When it comes to sharing the road, truck drivers are one of the biggest factors you need to consider. Commercial truckers are a large percent of the traffic that you will encounter on the road. Because of the nature of their hours and the demanding delivery schedules, it's important that you are attentive and careful when you are on the road around them. However, if you are ever involved in an accident with a tractor trailer, it is important to understand how different road behaviors may affect your trucking accident case.
Following Too Close Can Cost You
Following too close to a tractor trailer can be a dangerous move. The size of these vehicles makes it virtually impossible to see anything in front of them, so you won't be able to react quickly enough in the event of any kind of obstruction or traffic issue ahead of the tractor trailer driver. If the commercial driver slows or has to stop suddenly, you are at a much greater risk of causing a rear-end collision, and with a vehicle that large, a passenger car could end up underneath the back end of the trailer, causing severe injuries. Unfortunately, if this happens because you are following the driver too close, you will not be able to seek any kind of restitution for your injuries, because the accident is likely going to legally be considered your fault.
Blind Spots Can Be Questionable
Remember that commercial trucks have very large blind spots. It is important that you keep that in mind when you are driving behind a vehicle like this. If the driver cannot see you behind them, they won't be able to react properly to protect you as well as themselves. The rear blind spot on a tractor trailer extends nearly 30 feet, which is no small distance.
The best practice to remember when you're following a semi truck is that you need to be able to see the mirrors on the cab in order for the driver to be able to see you. Keep your distance from the truck when it is in front of you, and make sure that you can see at least one mirror at all times. That way, you can be sure that the driver in the cab can see you behind them as well.
If you were in a tractor trailer driver's blind spot and he or she hits you, the accident could be considered your fault. That means you won't have an accident injury case, and the driver could actually file one against you.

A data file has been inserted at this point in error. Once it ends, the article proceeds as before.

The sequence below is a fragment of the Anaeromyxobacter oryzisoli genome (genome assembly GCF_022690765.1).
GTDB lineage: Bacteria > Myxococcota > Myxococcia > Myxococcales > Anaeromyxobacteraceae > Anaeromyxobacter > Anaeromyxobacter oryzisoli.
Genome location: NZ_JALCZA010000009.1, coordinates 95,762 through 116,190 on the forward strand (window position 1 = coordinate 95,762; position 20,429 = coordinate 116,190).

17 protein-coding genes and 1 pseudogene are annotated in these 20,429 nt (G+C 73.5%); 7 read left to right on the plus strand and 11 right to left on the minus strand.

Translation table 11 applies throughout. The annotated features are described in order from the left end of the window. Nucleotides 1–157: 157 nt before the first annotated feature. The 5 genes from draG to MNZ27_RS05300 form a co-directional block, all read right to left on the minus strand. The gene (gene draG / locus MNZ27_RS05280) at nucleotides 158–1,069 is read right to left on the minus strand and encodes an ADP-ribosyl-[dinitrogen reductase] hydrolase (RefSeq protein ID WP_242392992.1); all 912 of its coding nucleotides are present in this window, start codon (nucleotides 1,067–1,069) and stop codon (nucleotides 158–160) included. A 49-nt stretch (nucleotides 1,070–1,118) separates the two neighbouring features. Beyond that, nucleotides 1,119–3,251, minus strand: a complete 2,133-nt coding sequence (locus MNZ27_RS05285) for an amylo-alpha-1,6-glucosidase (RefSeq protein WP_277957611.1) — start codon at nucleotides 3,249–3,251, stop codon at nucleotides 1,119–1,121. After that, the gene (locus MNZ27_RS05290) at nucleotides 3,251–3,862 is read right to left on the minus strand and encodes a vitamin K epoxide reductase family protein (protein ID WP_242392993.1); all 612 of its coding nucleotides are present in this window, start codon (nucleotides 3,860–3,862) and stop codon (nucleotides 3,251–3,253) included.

Stopping Too Quickly Is Subjective
If you are in front of a semi truck, you need to keep in mind that these trucks cannot stop quickly. Between the size and weight of the cab and the weight of a loaded trailer, stopping distance increases significantly. You will need to keep this in mind, especially in a case where a truck driver may be following you too closely. Avoid stopping quickly, because any kind of quick stop could result in the driver being unable to stop the truck and running into the rear end of your car. The power behind this type of impact could cause you serious injuries. Luckily, in a case like this, the liability would typically lie with the commercial driver, so you should be able to seek some restitution for the accident. However, it could still be deemed your fault if it's found that you slammed on the brakes for nothing or just to stop the driver from tailgating you.
The Commercial Driver's Actions Could Be Telling
While most commercial truckers are experienced enough to follow the best practices on the road, fatigue and distraction can be a factor when they are driving. Between the in-cab computer dispatch system, their own fatigue, and other distractions on the road, you need to be attentive to every commercial truck that is around you on the road.
If the driver is erratic, unable to maintain their lane, or otherwise driving in a seemingly irresponsible way, make sure you leave much more distance between you. You can also call and report dangerous driving, either to the local law enforcement or to the number that appears on the truck, if there is one. Don't try to pass a driver that is driving unsafely, because it could lead to a serious accident.
If an accident is caused by this type of behavior, it would typically be the commercial driver's fault. That means that you would likely have a case for restitution. Contact attorneys at law to learn more.